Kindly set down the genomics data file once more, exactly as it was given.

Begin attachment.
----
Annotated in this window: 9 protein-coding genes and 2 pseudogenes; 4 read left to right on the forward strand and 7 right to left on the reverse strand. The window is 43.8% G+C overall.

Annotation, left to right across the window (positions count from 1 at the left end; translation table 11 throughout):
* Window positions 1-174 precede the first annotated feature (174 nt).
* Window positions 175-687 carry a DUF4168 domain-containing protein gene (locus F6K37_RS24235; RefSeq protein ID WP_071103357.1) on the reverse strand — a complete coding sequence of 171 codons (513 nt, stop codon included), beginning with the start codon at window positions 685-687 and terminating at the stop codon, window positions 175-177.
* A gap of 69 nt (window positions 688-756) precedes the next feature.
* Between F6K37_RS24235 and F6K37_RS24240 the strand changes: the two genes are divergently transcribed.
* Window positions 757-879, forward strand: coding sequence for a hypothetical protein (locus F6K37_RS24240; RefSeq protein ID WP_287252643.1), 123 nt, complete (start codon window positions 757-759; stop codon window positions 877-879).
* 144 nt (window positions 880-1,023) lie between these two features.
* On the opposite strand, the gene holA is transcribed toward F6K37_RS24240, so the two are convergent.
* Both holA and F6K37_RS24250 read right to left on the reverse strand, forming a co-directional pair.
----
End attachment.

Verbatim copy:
Annotated in this window: 9 protein-coding genes and 2 pseudogenes; 4 read left to right on the forward strand and 7 right to left on the reverse strand. The window is 43.8% G+C overall.

Annotation, left to right across the window (positions count from 1 at the left end; translation table 11 throughout):
* Window positions 1-174 precede the first annotated feature (174 nt).
* Window positions 175-687 carry a DUF4168 domain-containing protein gene (locus F6K37_RS24235; RefSeq protein ID WP_071103357.1) on the reverse strand — a complete coding sequence of 171 codons (513 nt, stop codon included), beginning with the start codon at window positions 685-687 and terminating at the stop codon, window positions 175-177.
* A gap of 69 nt (window positions 688-756) precedes the next feature.
* Between F6K37_RS24235 and F6K37_RS24240 the strand changes: the two genes are divergently transcribed.
* Window positions 757-879, forward strand: coding sequence for a hypothetical protein (locus F6K37_RS24240; RefSeq protein ID WP_287252643.1), 123 nt, complete (start codon window positions 757-759; stop codon window positions 877-879).
* 144 nt (window positions 880-1,023) lie between these two features.
* On the opposite strand, the gene holA is transcribed toward F6K37_RS24240, so the two are convergent.
* Both holA and F6K37_RS24250 read right to left on the reverse strand, forming a co-directional pair.